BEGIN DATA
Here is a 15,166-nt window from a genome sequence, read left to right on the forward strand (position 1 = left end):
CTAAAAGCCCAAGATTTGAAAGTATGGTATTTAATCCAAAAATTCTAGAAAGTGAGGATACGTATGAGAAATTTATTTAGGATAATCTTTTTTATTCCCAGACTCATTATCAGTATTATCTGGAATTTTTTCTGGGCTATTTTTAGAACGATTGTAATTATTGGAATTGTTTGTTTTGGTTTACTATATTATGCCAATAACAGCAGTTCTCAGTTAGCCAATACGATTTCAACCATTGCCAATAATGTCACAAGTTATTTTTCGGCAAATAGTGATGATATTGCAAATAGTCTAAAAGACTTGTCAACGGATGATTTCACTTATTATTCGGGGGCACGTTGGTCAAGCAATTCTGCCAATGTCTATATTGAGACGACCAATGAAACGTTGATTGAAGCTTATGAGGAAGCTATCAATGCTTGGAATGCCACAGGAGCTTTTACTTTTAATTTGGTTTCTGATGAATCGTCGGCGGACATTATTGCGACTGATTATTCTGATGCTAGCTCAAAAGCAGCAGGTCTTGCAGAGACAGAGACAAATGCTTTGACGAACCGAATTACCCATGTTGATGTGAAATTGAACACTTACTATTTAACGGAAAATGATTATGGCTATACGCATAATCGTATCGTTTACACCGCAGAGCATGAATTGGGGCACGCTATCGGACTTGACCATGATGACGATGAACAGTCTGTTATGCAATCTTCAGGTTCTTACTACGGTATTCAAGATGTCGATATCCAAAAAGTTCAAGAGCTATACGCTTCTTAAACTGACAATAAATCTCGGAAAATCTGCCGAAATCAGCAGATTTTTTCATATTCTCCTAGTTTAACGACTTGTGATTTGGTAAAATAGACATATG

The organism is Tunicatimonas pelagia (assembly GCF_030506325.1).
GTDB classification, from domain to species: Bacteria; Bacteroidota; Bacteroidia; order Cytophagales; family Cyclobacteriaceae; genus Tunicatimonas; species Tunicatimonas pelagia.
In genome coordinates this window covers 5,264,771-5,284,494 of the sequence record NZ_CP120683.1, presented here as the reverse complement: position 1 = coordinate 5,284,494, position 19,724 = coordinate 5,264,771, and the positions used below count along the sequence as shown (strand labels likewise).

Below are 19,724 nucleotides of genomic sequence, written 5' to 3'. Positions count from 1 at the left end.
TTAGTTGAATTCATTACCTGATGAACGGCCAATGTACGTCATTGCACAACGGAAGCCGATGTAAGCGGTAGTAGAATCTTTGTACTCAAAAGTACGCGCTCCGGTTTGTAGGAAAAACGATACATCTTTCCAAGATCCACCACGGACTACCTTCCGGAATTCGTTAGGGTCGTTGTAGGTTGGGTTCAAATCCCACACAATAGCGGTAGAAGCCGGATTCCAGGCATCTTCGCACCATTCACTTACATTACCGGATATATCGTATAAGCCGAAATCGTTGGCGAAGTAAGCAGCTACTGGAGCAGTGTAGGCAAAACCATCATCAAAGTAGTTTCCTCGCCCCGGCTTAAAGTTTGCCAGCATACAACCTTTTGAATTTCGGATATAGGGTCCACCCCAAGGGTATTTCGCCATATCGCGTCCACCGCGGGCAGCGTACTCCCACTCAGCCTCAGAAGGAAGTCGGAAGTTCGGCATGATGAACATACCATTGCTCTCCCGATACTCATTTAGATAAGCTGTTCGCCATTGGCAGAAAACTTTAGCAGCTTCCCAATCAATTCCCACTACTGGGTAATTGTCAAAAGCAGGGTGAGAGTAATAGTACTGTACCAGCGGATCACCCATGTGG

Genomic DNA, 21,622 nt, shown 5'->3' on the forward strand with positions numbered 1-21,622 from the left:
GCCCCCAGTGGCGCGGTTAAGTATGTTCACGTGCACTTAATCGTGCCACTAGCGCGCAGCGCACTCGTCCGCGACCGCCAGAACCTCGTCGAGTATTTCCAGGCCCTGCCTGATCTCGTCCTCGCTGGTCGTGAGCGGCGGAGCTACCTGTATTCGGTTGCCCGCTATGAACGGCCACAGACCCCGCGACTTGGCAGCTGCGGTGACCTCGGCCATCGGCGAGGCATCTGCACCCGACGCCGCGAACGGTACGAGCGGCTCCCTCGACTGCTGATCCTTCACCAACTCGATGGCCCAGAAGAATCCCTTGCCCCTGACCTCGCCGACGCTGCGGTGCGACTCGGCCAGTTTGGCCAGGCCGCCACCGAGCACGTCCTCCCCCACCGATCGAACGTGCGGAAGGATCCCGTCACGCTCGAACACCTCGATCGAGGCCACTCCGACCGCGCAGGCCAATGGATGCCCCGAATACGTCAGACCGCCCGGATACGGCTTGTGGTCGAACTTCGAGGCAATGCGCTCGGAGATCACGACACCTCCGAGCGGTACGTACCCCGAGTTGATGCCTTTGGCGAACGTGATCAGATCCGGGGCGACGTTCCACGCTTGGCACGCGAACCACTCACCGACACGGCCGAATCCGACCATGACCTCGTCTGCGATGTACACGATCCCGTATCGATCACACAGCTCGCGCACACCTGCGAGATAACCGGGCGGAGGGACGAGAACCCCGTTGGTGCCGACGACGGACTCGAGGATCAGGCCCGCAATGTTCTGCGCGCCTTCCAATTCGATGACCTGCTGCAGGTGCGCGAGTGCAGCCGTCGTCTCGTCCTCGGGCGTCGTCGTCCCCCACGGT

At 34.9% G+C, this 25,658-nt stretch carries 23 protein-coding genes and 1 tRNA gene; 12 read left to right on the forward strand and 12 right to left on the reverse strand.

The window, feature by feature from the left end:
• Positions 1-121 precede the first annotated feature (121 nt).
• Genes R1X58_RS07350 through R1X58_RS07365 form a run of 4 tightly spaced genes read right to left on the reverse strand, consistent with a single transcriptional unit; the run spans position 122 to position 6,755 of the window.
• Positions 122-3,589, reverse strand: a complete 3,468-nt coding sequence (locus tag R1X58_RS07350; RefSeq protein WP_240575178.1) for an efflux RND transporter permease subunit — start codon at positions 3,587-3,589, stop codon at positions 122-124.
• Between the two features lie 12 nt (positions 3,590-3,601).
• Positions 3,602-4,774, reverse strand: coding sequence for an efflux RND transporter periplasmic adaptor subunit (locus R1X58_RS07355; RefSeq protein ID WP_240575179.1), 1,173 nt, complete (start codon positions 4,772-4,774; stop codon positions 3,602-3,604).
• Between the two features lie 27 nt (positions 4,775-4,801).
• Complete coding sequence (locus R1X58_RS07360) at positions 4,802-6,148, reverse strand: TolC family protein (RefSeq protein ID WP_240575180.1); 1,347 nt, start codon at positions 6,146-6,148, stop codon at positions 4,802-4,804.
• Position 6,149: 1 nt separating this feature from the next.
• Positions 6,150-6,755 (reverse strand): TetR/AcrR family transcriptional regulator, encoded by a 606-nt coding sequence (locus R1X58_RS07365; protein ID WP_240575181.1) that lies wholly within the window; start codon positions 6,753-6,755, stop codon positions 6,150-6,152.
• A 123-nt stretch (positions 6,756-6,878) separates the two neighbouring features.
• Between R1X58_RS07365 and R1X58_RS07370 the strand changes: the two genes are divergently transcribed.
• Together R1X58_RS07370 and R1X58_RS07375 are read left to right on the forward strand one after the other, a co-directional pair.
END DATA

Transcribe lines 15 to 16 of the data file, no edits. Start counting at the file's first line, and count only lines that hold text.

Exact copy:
• Between the two features lie 12 nt (positions 3,590-3,601).
• Positions 3,602-4,774, reverse strand: coding sequence for an efflux RND transporter periplasmic adaptor subunit (locus R1X58_RS07355; RefSeq protein ID WP_240575179.1), 1,173 nt, complete (start codon positions 4,772-4,774; stop codon positions 3,602-3,604).